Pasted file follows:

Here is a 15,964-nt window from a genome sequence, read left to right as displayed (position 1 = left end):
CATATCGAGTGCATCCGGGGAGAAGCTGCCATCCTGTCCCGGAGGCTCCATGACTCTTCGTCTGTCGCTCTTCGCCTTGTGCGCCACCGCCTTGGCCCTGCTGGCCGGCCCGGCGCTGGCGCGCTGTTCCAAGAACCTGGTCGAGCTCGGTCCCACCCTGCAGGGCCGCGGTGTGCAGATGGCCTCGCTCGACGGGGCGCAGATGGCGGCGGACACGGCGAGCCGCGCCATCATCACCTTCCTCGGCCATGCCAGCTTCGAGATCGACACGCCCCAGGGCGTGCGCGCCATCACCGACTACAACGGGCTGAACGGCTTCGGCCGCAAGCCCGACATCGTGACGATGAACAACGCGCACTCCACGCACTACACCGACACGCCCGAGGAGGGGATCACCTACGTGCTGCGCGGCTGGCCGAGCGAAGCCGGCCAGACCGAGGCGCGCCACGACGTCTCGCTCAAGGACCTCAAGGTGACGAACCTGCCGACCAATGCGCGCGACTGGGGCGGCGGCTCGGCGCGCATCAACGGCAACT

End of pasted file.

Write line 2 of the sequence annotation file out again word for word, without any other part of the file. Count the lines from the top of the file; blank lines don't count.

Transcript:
CATATCGAGTGCATCCGGGGAGAAGCTGCCATCCTGTCCCGGAGGCTCCATGACTCTTCGTCTGTCGCTCTTCGCCTTGTGCGCCACCGCCTTGGCCCTGCTGGCCGGCCCGGCGCTGGCGCGCTGTTCCAAGAACCTGGTCGAGCTCGGTCCCACCCTGCAGGGCCGCGGTGTGCAGATGGCCTCGCTCGACGGGGCGCAGATGGCGGCGGACACGGCGAGCCGCGCCATCATCACCTTCCTCGGCCATGCCAGCTTCGAGATCGACACGCCCCAGGGCGTGCGCGCCATCACCGACTACAACGGGCTGAACGGCTTCGGCCGCAAGCCCGACATCGTGACGATGAACAACGCGCACTCCACGCACTACACCGACACGCCCGAGGAGGGGATCACCTACGTGCTGCGCGGCTGGCCGAGCGAAGCCGGCCAGACCGAGGCGCGCCACGACGTCTCGCTCAAGGACCTCAAGGTGACGAACCTGCCGACCAATGCGCGCGACTGGGGCGGCGGCTCGGCGCGCATCAACGGCAACT